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ACLU Sues Boeing over CIA Rendition Flights


This is DAY TO DAY. I'm Madeleine Brand.


And I'm Alex Cohen.

In a few minutes, can music make a president?

BRAND: First, though, should a company be held responsible if its products or services are used by the government to facilitate torture? The ACLU thinks so.

COHEN: It's suing a subsidiary of the Boeing company called Jeppesen. At issue, the so-called extraordinary rendition flights conducted by the CIA. That's when they secretly capture and transfer terrorism suspects on planes. The suspects are then interrogated in other countries.

BRAND: The suit claims Jeppesen DataPlan provided key logistical support for these trips, including flight plans and getting clearance to fly over other countries. Ann Brick is an ACLU attorney.

Ms. ANN BRICK (Staff Attorney, American Civil Liberties Union): We strongly believe that just as it is immoral and wrong for the U.S. government to be engaged in extraordinary rendition, it is equally wrong for private businesses to be complicit with the government in carrying out that program.

BRAND: Jeppesen won't comment on the lawsuit. It says the identity of its customers is confidential. Plus, says a company spokesman, Jeppesen knows only where flights begin and end, how many people are flying, the type of aircraft being used, and when the trip is supposed to occur. They are not expected to know the purpose of the flight.

Joining me now from London is Stephen Grey. He is author of the book "Ghost Plane: The True Story of the CIA Torture Program". Welcome to the program.

Mr. STEPHEN GREY (Author, "Ghost Plane: The True Story of the CIA Torture Program"): Hi.

BRAND: Why would the CIA use a private company for these flights?

Mr. GREY: Well, if you want to travel to another airport in the world, you need permission to be there, you need the plane to be refueled, you might need a hotel to stay in. And there are some specialist companies that provide those services generally to businessmen, VIPs who are flying around the world. But also, as it turns out, to the CIA, which is also using the same kind of luxury jet.

BRAND: Well, the company won't confirm this. Do you know this through your research?

Mr. GREY: Yeah, absolutely. I mean I have seen the flight plans for many of these CIA rendition flights, the flights that took prisoners to countries where they claim they've been tortured. And if you look at those flight plans, you see who filed them, and that company is Jeppesen DataPlan in San Jose, California. What they knew about those missions I'm not sure, but they certainly were a key component of the operation.

BRAND: Well, how could they not know what was going on?

Mr. GREY: Well, it's interesting, because one of the key things that has to be arranged by that sort of company is permission to fly into places. These jets can't just turn up anyway, particularly if you're talking about sensitive parts of the world.

And if you're applying for permission, generally you would need to know - give some explanation of what the plane was doing there. But to be fair, I have not spoken to anyone in the company. And so at this stage one can say that they are certainly going to be very important witnesses as to the whole rendition program. But proving what they knew I think remains to be done.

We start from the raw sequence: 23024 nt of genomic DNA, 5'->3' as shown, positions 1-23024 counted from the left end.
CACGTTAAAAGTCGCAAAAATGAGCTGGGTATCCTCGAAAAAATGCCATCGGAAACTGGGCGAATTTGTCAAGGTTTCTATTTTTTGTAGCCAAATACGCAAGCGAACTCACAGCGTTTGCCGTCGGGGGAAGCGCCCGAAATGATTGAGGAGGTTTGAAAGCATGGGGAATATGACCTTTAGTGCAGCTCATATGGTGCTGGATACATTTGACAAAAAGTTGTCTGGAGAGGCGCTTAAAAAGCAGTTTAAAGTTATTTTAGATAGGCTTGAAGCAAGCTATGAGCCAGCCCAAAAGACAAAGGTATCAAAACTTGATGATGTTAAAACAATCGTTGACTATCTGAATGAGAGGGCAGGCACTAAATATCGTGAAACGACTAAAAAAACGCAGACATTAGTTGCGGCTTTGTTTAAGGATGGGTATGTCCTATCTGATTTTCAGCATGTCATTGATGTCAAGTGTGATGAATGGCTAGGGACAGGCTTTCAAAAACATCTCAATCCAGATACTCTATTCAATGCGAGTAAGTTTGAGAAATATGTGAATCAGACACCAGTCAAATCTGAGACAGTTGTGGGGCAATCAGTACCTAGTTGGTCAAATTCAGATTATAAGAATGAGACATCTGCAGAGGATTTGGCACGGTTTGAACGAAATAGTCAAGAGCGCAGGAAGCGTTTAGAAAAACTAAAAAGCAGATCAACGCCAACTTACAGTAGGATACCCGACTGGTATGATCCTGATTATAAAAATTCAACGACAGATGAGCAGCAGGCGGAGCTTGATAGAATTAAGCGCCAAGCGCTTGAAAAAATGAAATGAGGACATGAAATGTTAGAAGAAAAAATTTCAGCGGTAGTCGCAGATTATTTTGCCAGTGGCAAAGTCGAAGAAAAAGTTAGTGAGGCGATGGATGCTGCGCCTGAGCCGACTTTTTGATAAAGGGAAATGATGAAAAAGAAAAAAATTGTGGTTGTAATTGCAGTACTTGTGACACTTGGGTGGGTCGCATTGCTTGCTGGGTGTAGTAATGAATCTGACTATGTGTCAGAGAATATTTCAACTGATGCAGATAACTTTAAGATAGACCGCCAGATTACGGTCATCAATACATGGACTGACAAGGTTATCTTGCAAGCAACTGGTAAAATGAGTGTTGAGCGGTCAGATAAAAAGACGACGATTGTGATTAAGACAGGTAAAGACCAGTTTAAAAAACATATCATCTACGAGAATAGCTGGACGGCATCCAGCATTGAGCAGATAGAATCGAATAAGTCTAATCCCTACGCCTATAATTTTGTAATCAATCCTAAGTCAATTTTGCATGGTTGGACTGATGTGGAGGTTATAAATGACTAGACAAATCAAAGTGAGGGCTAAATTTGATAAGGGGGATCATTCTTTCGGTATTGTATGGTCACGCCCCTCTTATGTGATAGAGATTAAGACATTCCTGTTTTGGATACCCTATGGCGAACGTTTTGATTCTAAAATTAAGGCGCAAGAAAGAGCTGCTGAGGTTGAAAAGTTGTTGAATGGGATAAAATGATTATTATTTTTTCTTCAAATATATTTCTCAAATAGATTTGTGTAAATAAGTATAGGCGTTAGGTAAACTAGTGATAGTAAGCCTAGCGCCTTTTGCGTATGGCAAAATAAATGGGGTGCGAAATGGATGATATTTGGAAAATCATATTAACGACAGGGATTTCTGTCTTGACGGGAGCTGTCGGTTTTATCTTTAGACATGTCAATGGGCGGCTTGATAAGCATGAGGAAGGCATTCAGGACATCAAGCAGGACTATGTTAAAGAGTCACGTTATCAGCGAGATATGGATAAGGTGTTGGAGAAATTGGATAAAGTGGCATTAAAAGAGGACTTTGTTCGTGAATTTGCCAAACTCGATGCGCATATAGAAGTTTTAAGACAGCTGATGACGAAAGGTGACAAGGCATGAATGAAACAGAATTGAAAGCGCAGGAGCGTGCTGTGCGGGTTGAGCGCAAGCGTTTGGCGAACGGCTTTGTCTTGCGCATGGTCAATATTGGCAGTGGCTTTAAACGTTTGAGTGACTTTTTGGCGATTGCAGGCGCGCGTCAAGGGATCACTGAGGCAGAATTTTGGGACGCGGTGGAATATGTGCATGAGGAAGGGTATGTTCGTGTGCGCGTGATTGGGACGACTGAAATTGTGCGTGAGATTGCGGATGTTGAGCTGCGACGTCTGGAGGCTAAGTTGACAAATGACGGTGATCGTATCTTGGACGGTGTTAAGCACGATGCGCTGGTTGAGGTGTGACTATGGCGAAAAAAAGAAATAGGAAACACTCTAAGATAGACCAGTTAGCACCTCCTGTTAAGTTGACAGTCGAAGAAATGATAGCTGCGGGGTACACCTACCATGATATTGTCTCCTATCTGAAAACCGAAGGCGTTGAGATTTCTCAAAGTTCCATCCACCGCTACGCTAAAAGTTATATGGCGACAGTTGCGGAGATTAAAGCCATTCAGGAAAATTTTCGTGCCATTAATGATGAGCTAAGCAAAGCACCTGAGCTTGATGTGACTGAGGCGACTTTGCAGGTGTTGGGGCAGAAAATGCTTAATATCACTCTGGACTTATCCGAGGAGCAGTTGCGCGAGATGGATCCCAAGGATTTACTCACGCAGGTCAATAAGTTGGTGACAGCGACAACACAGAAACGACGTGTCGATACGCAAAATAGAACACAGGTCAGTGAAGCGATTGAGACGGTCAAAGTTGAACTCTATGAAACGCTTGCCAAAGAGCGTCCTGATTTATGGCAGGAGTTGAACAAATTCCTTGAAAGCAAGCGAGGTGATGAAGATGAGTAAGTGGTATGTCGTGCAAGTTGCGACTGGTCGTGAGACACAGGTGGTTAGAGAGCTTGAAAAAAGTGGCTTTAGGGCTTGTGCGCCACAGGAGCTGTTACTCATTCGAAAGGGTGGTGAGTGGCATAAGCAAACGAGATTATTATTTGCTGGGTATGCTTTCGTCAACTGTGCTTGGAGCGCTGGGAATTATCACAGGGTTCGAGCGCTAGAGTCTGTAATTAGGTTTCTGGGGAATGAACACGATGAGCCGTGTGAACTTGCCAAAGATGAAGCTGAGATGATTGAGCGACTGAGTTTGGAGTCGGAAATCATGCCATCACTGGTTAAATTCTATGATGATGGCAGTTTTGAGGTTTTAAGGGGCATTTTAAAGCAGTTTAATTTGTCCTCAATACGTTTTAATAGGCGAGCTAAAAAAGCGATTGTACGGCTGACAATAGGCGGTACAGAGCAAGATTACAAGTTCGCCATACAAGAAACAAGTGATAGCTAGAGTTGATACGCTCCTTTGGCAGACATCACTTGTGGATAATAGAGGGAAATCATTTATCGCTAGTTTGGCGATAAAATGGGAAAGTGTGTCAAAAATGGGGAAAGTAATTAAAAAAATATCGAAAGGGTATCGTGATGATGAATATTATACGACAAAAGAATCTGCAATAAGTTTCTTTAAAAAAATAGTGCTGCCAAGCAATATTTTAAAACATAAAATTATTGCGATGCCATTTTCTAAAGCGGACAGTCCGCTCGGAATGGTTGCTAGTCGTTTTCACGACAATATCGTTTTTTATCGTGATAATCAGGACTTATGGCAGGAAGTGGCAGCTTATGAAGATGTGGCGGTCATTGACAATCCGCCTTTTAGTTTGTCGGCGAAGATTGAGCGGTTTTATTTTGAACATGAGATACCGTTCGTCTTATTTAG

BRAND: Well, in fact, it might not even get that far, because the CIA could conceivably hold off this lawsuit, claiming that such a trial would violate national security.

Mr. GREY: Well, you can see what the ACLU are doing, it's a device. Because what happened was that the Bush administration went around Europe saying we've got the strongest laws in the world against torture in America. And if someone's being tortured, they can file a lawsuit in the United States and complain about these things.

But every time a victim of rendition filed a lawsuit in the U.S. against the CIA or against the U.S. government, that lawsuit is being knocked down by judges in the U.S. on the grounds of state secrets, that we can't discuss the rendition program in public.

It's a program of secret detention in which the CIA, despite acknowledging the program exist in general, have actually yet to acknowledge a single case of rendition. So, for example, one of the victims in this lawsuit, Khalid El-Masri, we know that he was flown by the CIA from Macedonia to Afghanistan. I have spoken to people in the CIA who were involved in that operation.

And that would mean if they confirm that publicly that this individual was taken from Macedonia to a place where he was held in secret detention and he was tortured, then they would be liable. I mean, they could be prosecuted for what happened and they could have to pay damages and compensation. So what they're doing is acknowledging there is a program in general, it does this kind of thing. But mention any particular person to them and they'll say, we can't comment, we're not going to get into details. It remains classified.

So what the ACLU are trying to do is, instead of suing the CIA, they are trying to sue a company, presumably on the grounds that it's more likely that case will be heard.

BRAND: Stephen Grey is the author of "Ghost Plane: The True Story of the CIA Torture Program". He joined us from London. Stephen Grey, thanks for joining us.

Mr. GREY: My pleasure. Thanks. Transcript provided by NPR, Copyright NPR.